Mainstream Media Are in Big Trouble, and They Know It
Updated: Sep 5
Fewer than half of all Americans trust the news they're supposed to trust. But the media has a plan to fix that.
According to the newly released Edelman Trust Barometer, the U.S. is currently in the grips of an epic "trust"crisis.
The sobering report suggests that while Americans crave facts now more than ever, they simply don’t know what to believe anymore. As a result, they have a deep and accelerating distrust of almost everything, including leaders across every area of their lives. But nowhere is this absence of trust more apparent than in traditional media:
56% agree with the statement that "Journalists and reporters are purposely trying to mislead people by saying things they know are false or gross exaggerations."
58% think that "most news organizations are more concerned with supporting an ideology or political position than with informing the public.
These numbers are alarming industry leaders, but they come as no surprise to anyone who’s stopped playing along with the charade of a “free and independent media.” Because if we’re completely honest with ourselves, we know what mainstream news outlets really are these days: shrill and shameless echo chambers. They dispense packaged narratives laced with soundbites we repeat in our sleep and in casual conversation. They condition us to believe everything “experts” tell us and laugh at anyone who questions them. They skewer public figures they loathe and fawn over those they adore.
This isn’t how you inform people; it’s how you brainwash them. And more than half of all Americans are finally picking up on what’s happening.
You might think mainstream media would be discouraged by this staggering lack of trust, but they’re not. In fact, they’re determined to fix the problem by any means necessary. Axios recently asked some of the industry’s brightest minds for solutions to the deepening trust crisis, and you’re not going to believe what they’ve come up with.
According to Washington Post columnist Margaret Sullivan, restoring trust in “fact-based” news will require journalists to do more than just give the public “truthful information”; they’ll also need to find ways to make sure that information is “widely accepted.”
Please re-read that, because it’s not a typo. The media that’s trying to win back our trust thinks we should no longer have the freedom to believe (or not believe) what they tell us. Keep in mind these are the same people who spent the past four years frantically warning us that Russians are trying to undermine our democracy. Apparently, when a foreign country uses social media to influence our elections, it’s a mortal danger to everything America stands for. But when we lose the right to think and believe what we want, it’s no big deal. Sure, that makes sense.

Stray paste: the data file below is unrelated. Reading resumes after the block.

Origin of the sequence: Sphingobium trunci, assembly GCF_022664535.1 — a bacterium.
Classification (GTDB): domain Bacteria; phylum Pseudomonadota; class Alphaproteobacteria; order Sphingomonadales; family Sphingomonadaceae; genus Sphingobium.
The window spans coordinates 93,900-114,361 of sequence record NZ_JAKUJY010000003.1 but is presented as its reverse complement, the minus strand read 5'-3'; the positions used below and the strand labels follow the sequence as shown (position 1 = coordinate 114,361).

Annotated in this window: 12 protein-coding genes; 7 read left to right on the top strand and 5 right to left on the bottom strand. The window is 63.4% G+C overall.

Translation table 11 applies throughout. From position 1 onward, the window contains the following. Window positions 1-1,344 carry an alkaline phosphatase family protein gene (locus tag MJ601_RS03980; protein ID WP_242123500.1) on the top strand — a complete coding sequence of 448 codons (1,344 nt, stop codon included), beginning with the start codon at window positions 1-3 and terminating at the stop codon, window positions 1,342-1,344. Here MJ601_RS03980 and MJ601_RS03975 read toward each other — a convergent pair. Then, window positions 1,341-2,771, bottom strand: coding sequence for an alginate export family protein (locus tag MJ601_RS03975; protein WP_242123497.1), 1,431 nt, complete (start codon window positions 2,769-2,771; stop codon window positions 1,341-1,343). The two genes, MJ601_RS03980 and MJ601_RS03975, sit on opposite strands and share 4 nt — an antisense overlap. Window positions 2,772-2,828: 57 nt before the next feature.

One can only imagine the lengths to which these crusaders intend to go to ensure the facts they dispense are “widely accepted.” I’m guessing it will involve more frequent and liberal use of words like “conspiracy theory,” “baseless,” “terrorist” — or anything else they can think of to shame us into submission or silence. The problem with this heavy-handed tactic is that it hasn’t played out so well in the past. In fact, it’s likely the reason why trust in the media has plummeted to an all-time low. So if they're going to turn this ship around, they're going to need some help.
That’s why industry insiders are now quietly buzzing about the need to enlist other institutions — ones that the public still trusts — to “visibly embrace” the media (translation: to make sure the "facts" they give us are “widely accepted"). Using surrogates to win public confidence is nothing new, of course. Decades ago, when eroding public trust began complicating its efforts to dispense propaganda, the U.S. government turned to the media to massage public opinion. But now that the media is losing trust on a massive level, a new surrogate must be found.
So which trusted institution are the media counting on to back up the news they deliver to a jaded public?